As a result, a number of those healthier consumers choose to drop their health insurance coverage, as it does not provide enough of a benefit to them to justify paying its cost - and it's certainly a lot less costly for them to pay the Obamacare income tax instead. But the insurers still have to cover the costs of health care for their comparatively unhealthy enrollees, creating the need to further increase health insurance prices. That dynamic creates an adverse feedback loop, with a cycle of health insurance price hikes and dropping enrollment by healthy consumers, where ultimately, the ACA health insurers reach the point where they cannot afford to continue selling health insurance, so they themselves drop out of the market.

The reason why Medicaid-expansion states have this increased risk for adverse selection turns out to completely contradict what a number of economists, think tanks and journalists believe: that non-Medicaid expansion states would develop the problem of adverse selection for their state's health insurers while states that did expand their Medicaid enrollment would not, because people who would be eligible to enroll in the expanded Medicaid program are "sicker" than those with higher incomes. Real world evidence says that such a belief is completely wrong.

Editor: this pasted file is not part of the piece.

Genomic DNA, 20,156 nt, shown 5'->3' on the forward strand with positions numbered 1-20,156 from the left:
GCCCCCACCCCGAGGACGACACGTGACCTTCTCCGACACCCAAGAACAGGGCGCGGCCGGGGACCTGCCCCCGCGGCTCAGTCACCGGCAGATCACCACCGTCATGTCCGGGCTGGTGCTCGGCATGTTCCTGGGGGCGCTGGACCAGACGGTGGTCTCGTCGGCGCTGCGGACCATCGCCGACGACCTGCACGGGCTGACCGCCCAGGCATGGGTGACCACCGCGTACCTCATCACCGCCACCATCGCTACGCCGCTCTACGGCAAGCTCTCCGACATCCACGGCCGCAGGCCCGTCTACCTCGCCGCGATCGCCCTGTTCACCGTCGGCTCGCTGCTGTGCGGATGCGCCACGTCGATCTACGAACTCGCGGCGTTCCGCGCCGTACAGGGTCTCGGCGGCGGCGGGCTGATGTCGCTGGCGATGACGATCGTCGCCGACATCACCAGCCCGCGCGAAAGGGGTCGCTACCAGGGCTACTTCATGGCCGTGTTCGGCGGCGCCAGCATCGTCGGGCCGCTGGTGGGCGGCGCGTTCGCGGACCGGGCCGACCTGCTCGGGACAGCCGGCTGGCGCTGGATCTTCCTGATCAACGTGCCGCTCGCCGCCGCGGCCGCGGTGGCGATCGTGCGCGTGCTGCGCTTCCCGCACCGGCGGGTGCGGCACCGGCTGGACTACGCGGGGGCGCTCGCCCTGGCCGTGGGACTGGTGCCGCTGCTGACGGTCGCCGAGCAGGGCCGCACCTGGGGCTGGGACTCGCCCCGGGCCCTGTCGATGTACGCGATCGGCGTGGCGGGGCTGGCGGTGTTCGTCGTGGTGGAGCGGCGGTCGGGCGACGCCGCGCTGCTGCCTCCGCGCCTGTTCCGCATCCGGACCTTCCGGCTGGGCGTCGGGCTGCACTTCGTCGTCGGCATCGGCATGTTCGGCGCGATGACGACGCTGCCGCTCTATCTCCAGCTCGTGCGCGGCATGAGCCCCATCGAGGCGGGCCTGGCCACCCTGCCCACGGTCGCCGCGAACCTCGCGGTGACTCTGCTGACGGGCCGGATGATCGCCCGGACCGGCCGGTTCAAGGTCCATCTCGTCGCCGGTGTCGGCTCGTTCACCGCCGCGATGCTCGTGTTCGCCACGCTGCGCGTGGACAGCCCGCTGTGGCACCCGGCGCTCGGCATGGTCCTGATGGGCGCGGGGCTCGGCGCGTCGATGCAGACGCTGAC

We can demonstrate the real world facts with a single chart and a single observation. The observation is this: younger people are healthier than older people. Now, here's the chart, in which we've shown the percential income distribution of the U.S. population by age group, indicating the 138% of federal poverty level income threshold for a single-person household in the 48 contiguous U.S. states.

While we've adapted an old chart showing the income distribution by age for 2012 to illustrate our point, the data is still very close to what would apply for the present, as the income distribution of the U.S. does not change significantly from year to year and the federal poverty threshold itself is just \$600 higher in 2015 than it was in 2012.

Going by this chart, we see that over 66% of the Age 15-24 population of income-earning Americans in the U.S. would qualify for the Medicaid expansion, as do nearly 28% of the Age 25-29 group and 23% of the Age 30-34 group. Americans from ages of 35 to 59 hover around the 21-22% mark, while the Age 60-64 group rises to nearly the 27% mark. Meanwhile, Americans Age 65 or older would be eligible for Medicare instead, so that portion of the population falls outside the consideration for eligibility in the Medicaid program.

That very high weighting toward the youngest, healthiest Americans in the expanded Medicaid-eligible portion of the population then is why states that expanded their Medicaid enrollment now have a much greater risk of adverse selection developing in their Obamacare exchanges. And that's the reason why the expansion of eligibility for Medicaid, which has been proclaimed to be the most successful part of the implementation of the Affordable Care Act, tips the scales against the success of Obamacare by directly contributing to its ultimate doom of death by adverse selection.

### References